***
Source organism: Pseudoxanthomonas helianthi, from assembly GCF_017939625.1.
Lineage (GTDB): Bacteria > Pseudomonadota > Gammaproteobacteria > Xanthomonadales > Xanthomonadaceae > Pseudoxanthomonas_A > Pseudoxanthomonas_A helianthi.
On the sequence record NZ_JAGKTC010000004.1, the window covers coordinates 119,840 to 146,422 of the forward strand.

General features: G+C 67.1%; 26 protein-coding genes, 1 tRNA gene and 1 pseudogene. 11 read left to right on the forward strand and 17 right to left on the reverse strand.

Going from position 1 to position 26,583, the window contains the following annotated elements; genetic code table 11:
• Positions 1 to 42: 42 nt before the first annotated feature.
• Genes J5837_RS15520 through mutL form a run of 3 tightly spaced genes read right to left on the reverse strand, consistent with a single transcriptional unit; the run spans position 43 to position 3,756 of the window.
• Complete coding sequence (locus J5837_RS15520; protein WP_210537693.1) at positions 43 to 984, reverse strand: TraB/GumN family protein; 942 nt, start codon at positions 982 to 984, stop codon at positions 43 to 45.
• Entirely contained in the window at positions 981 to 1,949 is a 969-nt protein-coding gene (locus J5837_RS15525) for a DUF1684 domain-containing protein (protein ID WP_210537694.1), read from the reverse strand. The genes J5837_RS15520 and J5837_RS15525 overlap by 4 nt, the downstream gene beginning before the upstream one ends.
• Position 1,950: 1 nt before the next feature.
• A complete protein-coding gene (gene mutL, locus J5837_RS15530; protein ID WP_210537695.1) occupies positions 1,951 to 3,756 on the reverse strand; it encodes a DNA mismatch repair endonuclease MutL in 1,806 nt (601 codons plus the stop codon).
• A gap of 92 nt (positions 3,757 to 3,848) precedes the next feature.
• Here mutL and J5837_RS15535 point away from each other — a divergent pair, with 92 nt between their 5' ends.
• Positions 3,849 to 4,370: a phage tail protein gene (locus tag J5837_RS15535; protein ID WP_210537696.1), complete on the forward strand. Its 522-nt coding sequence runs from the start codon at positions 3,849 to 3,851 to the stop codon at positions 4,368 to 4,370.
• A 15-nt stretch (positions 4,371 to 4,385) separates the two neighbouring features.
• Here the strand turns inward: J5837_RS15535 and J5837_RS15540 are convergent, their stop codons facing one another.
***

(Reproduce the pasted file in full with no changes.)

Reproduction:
Source organism: Pseudoxanthomonas helianthi, from assembly GCF_017939625.1.
Lineage (GTDB): Bacteria > Pseudomonadota > Gammaproteobacteria > Xanthomonadales > Xanthomonadaceae > Pseudoxanthomonas_A > Pseudoxanthomonas_A helianthi.
On the sequence record NZ_JAGKTC010000004.1, the window covers coordinates 119,840 to 146,422 of the forward strand.

General features: G+C 67.1%; 26 protein-coding genes, 1 tRNA gene and 1 pseudogene. 11 read left to right on the forward strand and 17 right to left on the reverse strand.

Going from position 1 to position 26,583, the window contains the following annotated elements; genetic code table 11:
• Positions 1 to 42: 42 nt before the first annotated feature.
• Genes J5837_RS15520 through mutL form a run of 3 tightly spaced genes read right to left on the reverse strand, consistent with a single transcriptional unit; the run spans position 43 to position 3,756 of the window.
• Complete coding sequence (locus J5837_RS15520; protein WP_210537693.1) at positions 43 to 984, reverse strand: TraB/GumN family protein; 942 nt, start codon at positions 982 to 984, stop codon at positions 43 to 45.
• Entirely contained in the window at positions 981 to 1,949 is a 969-nt protein-coding gene (locus J5837_RS15525) for a DUF1684 domain-containing protein (protein ID WP_210537694.1), read from the reverse strand. The genes J5837_RS15520 and J5837_RS15525 overlap by 4 nt, the downstream gene beginning before the upstream one ends.
• Position 1,950: 1 nt before the next feature.
• A complete protein-coding gene (gene mutL, locus J5837_RS15530; protein ID WP_210537695.1) occupies positions 1,951 to 3,756 on the reverse strand; it encodes a DNA mismatch repair endonuclease MutL in 1,806 nt (601 codons plus the stop codon).
• A gap of 92 nt (positions 3,757 to 3,848) precedes the next feature.
• Here mutL and J5837_RS15535 point away from each other — a divergent pair, with 92 nt between their 5' ends.
• Positions 3,849 to 4,370: a phage tail protein gene (locus tag J5837_RS15535; protein ID WP_210537696.1), complete on the forward strand. Its 522-nt coding sequence runs from the start codon at positions 3,849 to 3,851 to the stop codon at positions 4,368 to 4,370.
• A 15-nt stretch (positions 4,371 to 4,385) separates the two neighbouring features.
• Here the strand turns inward: J5837_RS15535 and J5837_RS15540 are convergent, their stop codons facing one another.